Fattening of ducks and geese – water poultry

When feeding and fattening ducks and geese, it is important to be aware of the differences between the main nutritional requirements. Experienced breeders are familiar at least with the basic differences between geese, ducks and Muscovy ducks.

Goose (individual original breeds or farmed hybrids) is an exclusive herbivore. Adding green fodder is suitable in the case of conventional breeding. Geese thrive on limited green grazing. Limiting movement and feeding exclusively grain fodder is suitable in the final stage of fattening (feeding mixture for the final stage of fattening).

Duck (mostly based on the Beijing duck breed) is an omnivore. Feeding doses comprising feeding mixtures may be supplemented with slaughterhouse waste or feeding blood with a smaller proportion of green fodder.

Muscovy duck is capable of feeding on green fodder from the enclosure in addition to feeding mixtures. If you want feeding to be intensive, it is good to limit the area and follow the animal’s behaviour. Ducks kept in an excessively small area tend to peck each other’s feathers growing on their wings and gradually all over their bodies. This duck needs a lot of protein during the intensive growth stage. Meat waste products may be given to these ducks as a supplement. Feeding the special type of the Muscovy duck called “barbarie” for very intensive breeding and a high proportion of meat is very complicated (especially for protein content).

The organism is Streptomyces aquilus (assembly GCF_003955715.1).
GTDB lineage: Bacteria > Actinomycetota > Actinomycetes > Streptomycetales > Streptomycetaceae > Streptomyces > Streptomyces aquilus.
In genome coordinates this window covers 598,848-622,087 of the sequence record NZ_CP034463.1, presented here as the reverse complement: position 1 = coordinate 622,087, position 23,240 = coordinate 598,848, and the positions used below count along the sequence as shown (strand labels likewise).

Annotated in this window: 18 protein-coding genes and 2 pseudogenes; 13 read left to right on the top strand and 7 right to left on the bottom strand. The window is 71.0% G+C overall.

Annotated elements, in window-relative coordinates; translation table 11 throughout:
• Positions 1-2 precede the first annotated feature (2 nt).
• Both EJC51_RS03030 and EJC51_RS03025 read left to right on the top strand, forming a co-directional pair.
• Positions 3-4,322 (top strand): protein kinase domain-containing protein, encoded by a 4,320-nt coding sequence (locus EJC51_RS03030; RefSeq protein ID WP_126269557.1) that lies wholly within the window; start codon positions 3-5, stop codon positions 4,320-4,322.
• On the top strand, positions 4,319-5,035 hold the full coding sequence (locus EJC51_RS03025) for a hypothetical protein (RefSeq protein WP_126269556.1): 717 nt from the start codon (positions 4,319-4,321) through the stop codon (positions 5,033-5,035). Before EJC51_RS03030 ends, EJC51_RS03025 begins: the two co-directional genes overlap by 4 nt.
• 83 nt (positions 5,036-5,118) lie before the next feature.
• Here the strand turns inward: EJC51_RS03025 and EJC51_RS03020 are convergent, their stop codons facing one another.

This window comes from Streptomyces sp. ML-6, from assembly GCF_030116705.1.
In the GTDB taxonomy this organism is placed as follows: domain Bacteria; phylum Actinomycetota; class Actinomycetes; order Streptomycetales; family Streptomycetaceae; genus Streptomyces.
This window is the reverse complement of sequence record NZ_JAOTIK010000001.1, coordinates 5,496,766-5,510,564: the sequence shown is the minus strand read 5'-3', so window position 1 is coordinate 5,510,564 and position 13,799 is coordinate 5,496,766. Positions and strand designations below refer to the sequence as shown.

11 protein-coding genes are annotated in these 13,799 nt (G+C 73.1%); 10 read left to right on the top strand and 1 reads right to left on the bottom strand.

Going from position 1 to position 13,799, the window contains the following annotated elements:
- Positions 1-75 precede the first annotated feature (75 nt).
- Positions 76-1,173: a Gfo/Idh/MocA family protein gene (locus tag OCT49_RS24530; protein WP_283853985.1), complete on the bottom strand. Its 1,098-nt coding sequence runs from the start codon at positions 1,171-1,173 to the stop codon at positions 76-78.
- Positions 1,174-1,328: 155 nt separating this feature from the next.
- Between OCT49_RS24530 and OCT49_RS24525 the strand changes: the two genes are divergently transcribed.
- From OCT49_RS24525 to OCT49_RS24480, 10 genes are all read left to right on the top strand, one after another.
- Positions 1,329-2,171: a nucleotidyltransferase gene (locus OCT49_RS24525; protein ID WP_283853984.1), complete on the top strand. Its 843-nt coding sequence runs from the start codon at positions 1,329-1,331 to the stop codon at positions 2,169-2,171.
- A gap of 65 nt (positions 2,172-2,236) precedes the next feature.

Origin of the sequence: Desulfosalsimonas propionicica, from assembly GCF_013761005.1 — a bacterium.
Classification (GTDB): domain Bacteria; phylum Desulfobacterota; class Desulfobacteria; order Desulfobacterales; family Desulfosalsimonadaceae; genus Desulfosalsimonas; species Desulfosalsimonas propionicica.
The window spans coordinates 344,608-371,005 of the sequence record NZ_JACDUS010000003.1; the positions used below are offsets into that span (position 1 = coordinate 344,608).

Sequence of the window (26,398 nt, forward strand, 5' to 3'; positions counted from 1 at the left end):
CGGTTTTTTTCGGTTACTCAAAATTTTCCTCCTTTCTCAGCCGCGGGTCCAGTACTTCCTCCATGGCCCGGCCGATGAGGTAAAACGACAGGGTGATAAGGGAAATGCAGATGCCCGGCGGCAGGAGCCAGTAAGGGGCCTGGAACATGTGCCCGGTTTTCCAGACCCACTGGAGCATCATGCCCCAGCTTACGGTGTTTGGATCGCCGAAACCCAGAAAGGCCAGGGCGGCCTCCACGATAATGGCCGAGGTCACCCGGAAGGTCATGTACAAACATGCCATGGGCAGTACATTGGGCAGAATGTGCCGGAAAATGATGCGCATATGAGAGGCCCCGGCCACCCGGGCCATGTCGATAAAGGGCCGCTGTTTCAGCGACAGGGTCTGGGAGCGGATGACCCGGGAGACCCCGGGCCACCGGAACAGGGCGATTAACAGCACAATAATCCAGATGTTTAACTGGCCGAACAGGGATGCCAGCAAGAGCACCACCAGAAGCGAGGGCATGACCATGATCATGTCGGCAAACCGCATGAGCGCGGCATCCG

During the initial stage of feeding (the first several weeks), using complete feeding mixture is suitable for triggering growth and for preventing high mortality. Partial use of the “cheaper local” sources of nutrients is appropriate during the fattening stage to increase the effectiveness of feeding.


Finally, several terms for clarity:

Barbarie: a term used for Muscovy ducks bred for meat, which were bread in France by selection and crossbreeding of different lines of Muscovy ducks. However, it is still a type of the Muscovy duck.

Duck-goose: a common term for the Muscovy duck. The term “Muscovy duck” would not look great on a blackboard in a butcher’s shop or a different shop. Ducks costing twice as much as the traditional Czech “fatty” goose would not sell very well either. This is why the term “duck-goose” was coined to improve the sales of the Muscovy ducks. Many consider the meat from these ducks to be one of the tastiest poultry products.

Mallard: usually a crossbreed between a male Muscovy duck (these are always very active) and a duck (Beijing duck – these production lines are good layers). The mallard grows very well and has similar feeding needs to the duck. It is excellent for fattening and does not reproduce.